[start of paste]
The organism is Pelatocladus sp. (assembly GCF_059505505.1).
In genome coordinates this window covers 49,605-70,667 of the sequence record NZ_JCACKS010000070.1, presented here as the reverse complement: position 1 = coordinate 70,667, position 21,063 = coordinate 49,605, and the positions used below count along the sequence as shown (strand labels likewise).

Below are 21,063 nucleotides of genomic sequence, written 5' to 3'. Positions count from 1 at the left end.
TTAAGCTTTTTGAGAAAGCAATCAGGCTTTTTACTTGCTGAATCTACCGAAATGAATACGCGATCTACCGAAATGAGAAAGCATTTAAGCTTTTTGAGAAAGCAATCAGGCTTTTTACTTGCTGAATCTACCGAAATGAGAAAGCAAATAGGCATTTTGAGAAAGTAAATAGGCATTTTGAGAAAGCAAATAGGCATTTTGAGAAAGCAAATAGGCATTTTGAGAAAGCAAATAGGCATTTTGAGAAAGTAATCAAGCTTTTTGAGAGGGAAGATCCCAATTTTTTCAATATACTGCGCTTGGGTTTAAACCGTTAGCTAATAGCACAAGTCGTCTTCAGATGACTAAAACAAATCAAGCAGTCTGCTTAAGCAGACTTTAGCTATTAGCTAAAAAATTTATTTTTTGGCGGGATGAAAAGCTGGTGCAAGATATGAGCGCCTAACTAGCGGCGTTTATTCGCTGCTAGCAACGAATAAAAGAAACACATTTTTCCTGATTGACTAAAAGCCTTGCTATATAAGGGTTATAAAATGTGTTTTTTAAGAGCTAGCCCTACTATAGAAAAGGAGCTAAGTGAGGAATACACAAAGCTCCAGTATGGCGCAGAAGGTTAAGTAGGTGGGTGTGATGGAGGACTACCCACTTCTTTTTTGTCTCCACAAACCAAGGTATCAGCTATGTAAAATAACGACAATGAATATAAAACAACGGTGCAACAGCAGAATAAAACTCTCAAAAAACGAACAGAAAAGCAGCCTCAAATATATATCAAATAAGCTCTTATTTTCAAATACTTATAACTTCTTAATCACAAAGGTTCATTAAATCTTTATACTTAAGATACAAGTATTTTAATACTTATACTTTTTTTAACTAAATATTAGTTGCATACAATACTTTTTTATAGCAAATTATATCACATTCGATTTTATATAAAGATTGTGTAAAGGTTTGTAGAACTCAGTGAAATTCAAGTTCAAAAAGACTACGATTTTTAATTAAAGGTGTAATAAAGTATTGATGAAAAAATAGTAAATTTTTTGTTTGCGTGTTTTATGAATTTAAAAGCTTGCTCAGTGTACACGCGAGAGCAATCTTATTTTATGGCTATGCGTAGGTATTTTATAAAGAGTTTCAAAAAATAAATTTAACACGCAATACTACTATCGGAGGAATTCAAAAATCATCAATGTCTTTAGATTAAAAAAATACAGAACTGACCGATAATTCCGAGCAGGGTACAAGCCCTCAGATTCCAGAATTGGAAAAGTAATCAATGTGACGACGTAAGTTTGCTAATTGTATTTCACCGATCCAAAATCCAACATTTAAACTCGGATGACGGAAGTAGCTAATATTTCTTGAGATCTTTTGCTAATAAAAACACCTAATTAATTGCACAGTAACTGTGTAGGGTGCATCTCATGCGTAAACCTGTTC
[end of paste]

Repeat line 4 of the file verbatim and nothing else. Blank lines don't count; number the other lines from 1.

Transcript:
TTAAGCTTTTTGAGAAAGCAATCAGGCTTTTTACTTGCTGAATCTACCGAAATGAATACGCGATCTACCGAAATGAGAAAGCATTTAAGCTTTTTGAGAAAGCAATCAGGCTTTTTACTTGCTGAATCTACCGAAATGAGAAAGCAAATAGGCATTTTGAGAAAGTAAATAGGCATTTTGAGAAAGCAAATAGGCATTTTGAGAAAGCAAATAGGCATTTTGAGAAAGCAAATAGGCATTTTGAGAAAGTAATCAAGCTTTTTGAGAGGGAAGATCCCAATTTTTTCAATATACTGCGCTTGGGTTTAAACCGTTAGCTAATAGCACAAGTCGTCTTCAGATGACTAAAACAAATCAAGCAGTCTGCTTAAGCAGACTTTAGCTATTAGCTAAAAAATTTATTTTTTGGCGGGATGAAAAGCTGGTGCAAGATATGAGCGCCTAACTAGCGGCGTTTATTCGCTGCTAGCAACGAATAAAAGAAACACATTTTTCCTGATTGACTAAAAGCCTTGCTATATAAGGGTTATAAAATGTGTTTTTTAAGAGCTAGCCCTACTATAGAAAAGGAGCTAAGTGAGGAATACACAAAGCTCCAGTATGGCGCAGAAGGTTAAGTAGGTGGGTGTGATGGAGGACTACCCACTTCTTTTTTGTCTCCACAAACCAAGGTATCAGCTATGTAAAATAACGACAATGAATATAAAACAACGGTGCAACAGCAGAATAAAACTCTCAAAAAACGAACAGAAAAGCAGCCTCAAATATATATCAAATAAGCTCTTATTTTCAAATACTTATAACTTCTTAATCACAAAGGTTCATTAAATCTTTATACTTAAGATACAAGTATTTTAATACTTATACTTTTTTTAACTAAATATTAGTTGCATACAATACTTTTTTATAGCAAATTATATCACATTCGATTTTATATAAAGATTGTGTAAAGGTTTGTAGAACTCAGTGAAATTCAAGTTCAAAAAGACTACGATTTTTAATTAAAGGTGTAATAAAGTATTGATGAAAAAATAGTAAATTTTTTGTTTGCGTGTTTTATGAATTTAAAAGCTTGCTCAGTGTACACGCGAGAGCAATCTTATTTTATGGCTATGCGTAGGTATTTTATAAAGAGTTTCAAAAAATAAATTTAACACGCAATACTACTATCGGAGGAATTCAAAAATCATCAATGTCTTTAGATTAAAAAAATACAGAACTGACCGATAATTCCGAGCAGGGTACAAGCCCTCAGATTCCAGAATTGGAAAAGTAATCAATGTGACGACGTAAGTTTGCTAATTGTATTTCACCGATCCAAAATCCAACATTTAAACTCGGATGACGGAAGTAGCTAATATTTCTTGAGATCTTTTGCTAATAAAAACACCTAATTAATTGCACAGTAACTGTGTAGGGTGCATCTCATGCGTAAACCTGTTC